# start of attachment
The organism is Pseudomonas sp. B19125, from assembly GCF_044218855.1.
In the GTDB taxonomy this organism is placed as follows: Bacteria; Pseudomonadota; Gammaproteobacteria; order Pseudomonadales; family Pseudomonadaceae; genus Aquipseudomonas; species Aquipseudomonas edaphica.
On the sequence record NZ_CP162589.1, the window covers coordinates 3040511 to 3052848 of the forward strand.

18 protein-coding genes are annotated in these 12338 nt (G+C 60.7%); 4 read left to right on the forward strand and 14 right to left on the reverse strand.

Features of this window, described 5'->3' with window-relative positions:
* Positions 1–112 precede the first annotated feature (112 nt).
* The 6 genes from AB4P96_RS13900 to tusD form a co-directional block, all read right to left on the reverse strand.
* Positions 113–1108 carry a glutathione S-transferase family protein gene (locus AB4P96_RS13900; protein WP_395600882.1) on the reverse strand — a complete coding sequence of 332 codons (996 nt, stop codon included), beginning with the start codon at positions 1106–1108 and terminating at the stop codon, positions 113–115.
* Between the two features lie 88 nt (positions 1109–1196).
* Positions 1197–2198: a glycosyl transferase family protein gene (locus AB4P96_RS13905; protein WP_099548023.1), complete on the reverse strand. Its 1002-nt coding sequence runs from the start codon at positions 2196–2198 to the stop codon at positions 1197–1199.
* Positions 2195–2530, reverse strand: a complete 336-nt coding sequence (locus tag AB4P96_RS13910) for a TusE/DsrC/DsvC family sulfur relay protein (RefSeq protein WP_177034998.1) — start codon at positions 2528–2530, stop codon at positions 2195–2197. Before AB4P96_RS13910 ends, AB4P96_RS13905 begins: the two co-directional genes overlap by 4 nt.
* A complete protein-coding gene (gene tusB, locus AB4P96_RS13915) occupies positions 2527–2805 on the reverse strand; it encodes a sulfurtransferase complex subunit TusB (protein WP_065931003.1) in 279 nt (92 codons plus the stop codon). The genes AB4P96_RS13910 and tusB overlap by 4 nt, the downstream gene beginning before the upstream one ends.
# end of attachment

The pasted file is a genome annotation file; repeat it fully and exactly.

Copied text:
The organism is Pseudomonas sp. B19125, from assembly GCF_044218855.1.
In the GTDB taxonomy this organism is placed as follows: Bacteria; Pseudomonadota; Gammaproteobacteria; order Pseudomonadales; family Pseudomonadaceae; genus Aquipseudomonas; species Aquipseudomonas edaphica.
On the sequence record NZ_CP162589.1, the window covers coordinates 3040511 to 3052848 of the forward strand.

18 protein-coding genes are annotated in these 12338 nt (G+C 60.7%); 4 read left to right on the forward strand and 14 right to left on the reverse strand.

Features of this window, described 5'->3' with window-relative positions:
* Positions 1–112 precede the first annotated feature (112 nt).
* The 6 genes from AB4P96_RS13900 to tusD form a co-directional block, all read right to left on the reverse strand.
* Positions 113–1108 carry a glutathione S-transferase family protein gene (locus AB4P96_RS13900; protein WP_395600882.1) on the reverse strand — a complete coding sequence of 332 codons (996 nt, stop codon included), beginning with the start codon at positions 1106–1108 and terminating at the stop codon, positions 113–115.
* Between the two features lie 88 nt (positions 1109–1196).
* Positions 1197–2198: a glycosyl transferase family protein gene (locus AB4P96_RS13905; protein WP_099548023.1), complete on the reverse strand. Its 1002-nt coding sequence runs from the start codon at positions 2196–2198 to the stop codon at positions 1197–1199.
* Positions 2195–2530, reverse strand: a complete 336-nt coding sequence (locus tag AB4P96_RS13910) for a TusE/DsrC/DsvC family sulfur relay protein (RefSeq protein WP_177034998.1) — start codon at positions 2528–2530, stop codon at positions 2195–2197. Before AB4P96_RS13910 ends, AB4P96_RS13905 begins: the two co-directional genes overlap by 4 nt.
* A complete protein-coding gene (gene tusB, locus AB4P96_RS13915) occupies positions 2527–2805 on the reverse strand; it encodes a sulfurtransferase complex subunit TusB (protein WP_065931003.1) in 279 nt (92 codons plus the stop codon). The genes AB4P96_RS13910 and tusB overlap by 4 nt, the downstream gene beginning before the upstream one ends.